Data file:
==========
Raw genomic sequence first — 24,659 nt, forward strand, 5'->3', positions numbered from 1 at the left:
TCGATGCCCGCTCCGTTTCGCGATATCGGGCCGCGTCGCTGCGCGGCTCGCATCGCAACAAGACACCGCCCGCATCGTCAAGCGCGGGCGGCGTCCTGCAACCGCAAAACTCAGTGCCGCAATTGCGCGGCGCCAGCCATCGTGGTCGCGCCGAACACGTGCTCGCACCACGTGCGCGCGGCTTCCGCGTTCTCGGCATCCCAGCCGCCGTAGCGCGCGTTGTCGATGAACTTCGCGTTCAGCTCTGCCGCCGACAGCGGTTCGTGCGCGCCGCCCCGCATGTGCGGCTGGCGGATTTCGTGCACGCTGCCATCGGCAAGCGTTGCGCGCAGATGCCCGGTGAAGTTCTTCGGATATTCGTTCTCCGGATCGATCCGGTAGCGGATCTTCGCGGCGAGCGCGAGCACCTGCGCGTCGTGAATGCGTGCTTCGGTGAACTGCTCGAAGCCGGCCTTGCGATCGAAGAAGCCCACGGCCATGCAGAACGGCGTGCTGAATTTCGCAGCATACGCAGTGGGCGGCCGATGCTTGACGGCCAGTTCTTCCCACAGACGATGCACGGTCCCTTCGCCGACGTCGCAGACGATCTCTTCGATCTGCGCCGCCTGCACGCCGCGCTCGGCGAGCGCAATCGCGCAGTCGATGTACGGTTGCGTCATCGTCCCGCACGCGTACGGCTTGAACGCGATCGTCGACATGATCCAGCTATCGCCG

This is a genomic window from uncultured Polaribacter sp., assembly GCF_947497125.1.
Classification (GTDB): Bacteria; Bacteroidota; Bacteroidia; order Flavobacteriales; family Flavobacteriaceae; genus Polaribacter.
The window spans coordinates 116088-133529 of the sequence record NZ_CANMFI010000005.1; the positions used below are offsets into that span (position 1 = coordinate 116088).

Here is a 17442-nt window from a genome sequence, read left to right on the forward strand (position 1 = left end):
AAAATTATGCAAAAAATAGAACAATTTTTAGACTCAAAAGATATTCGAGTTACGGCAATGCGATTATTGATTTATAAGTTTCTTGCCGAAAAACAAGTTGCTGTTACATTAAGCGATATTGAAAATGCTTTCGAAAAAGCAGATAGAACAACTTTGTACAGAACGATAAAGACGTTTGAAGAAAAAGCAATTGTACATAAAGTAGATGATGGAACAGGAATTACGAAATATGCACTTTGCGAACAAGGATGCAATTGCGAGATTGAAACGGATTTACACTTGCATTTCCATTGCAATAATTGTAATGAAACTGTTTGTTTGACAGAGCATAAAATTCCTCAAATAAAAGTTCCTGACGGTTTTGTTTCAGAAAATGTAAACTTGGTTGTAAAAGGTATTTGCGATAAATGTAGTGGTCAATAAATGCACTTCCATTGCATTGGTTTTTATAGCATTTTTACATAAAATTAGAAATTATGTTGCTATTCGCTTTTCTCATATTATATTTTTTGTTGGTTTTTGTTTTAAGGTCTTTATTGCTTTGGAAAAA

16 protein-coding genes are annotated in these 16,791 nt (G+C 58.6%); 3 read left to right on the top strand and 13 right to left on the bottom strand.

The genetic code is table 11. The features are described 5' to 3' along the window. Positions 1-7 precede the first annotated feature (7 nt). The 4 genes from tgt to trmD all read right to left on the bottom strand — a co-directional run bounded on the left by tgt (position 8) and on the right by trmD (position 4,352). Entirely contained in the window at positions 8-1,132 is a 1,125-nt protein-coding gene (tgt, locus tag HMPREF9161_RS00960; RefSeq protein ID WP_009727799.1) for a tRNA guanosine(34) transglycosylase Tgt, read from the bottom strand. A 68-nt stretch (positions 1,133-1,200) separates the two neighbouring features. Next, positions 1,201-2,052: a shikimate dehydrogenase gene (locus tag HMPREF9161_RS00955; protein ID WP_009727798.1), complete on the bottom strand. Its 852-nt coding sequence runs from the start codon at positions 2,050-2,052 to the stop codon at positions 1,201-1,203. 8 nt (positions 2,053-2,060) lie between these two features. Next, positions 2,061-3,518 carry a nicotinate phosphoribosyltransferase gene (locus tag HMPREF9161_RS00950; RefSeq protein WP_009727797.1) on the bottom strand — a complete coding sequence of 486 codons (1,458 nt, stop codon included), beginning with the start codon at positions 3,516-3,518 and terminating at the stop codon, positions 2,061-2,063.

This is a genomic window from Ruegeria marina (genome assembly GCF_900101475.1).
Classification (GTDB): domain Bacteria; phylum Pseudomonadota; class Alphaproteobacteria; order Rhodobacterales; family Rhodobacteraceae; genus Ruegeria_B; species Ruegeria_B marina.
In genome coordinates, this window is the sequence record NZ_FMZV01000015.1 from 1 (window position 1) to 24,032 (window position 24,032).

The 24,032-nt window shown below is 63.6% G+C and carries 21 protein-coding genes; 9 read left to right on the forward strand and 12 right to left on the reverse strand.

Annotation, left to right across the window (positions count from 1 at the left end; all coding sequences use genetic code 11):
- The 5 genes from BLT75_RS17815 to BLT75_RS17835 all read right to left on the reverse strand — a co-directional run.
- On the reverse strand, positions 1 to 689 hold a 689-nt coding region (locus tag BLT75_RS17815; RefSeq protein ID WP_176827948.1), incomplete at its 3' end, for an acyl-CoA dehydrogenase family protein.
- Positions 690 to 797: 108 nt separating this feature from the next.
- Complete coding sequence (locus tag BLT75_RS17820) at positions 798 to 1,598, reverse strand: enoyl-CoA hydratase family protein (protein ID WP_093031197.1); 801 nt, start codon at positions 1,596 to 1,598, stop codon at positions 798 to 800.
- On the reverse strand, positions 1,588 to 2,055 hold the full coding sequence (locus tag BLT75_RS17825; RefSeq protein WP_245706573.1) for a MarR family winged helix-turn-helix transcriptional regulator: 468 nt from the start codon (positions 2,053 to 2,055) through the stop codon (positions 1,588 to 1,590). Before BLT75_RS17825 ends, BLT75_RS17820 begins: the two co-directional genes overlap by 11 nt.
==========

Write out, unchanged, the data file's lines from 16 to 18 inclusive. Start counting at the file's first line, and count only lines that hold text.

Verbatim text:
- On the reverse strand, positions 1 to 689 hold a 689-nt coding region (locus tag BLT75_RS17815; RefSeq protein ID WP_176827948.1), incomplete at its 3' end, for an acyl-CoA dehydrogenase family protein.
- Positions 690 to 797: 108 nt separating this feature from the next.
- Complete coding sequence (locus tag BLT75_RS17820) at positions 798 to 1,598, reverse strand: enoyl-CoA hydratase family protein (protein ID WP_093031197.1); 801 nt, start codon at positions 1,596 to 1,598, stop codon at positions 798 to 800.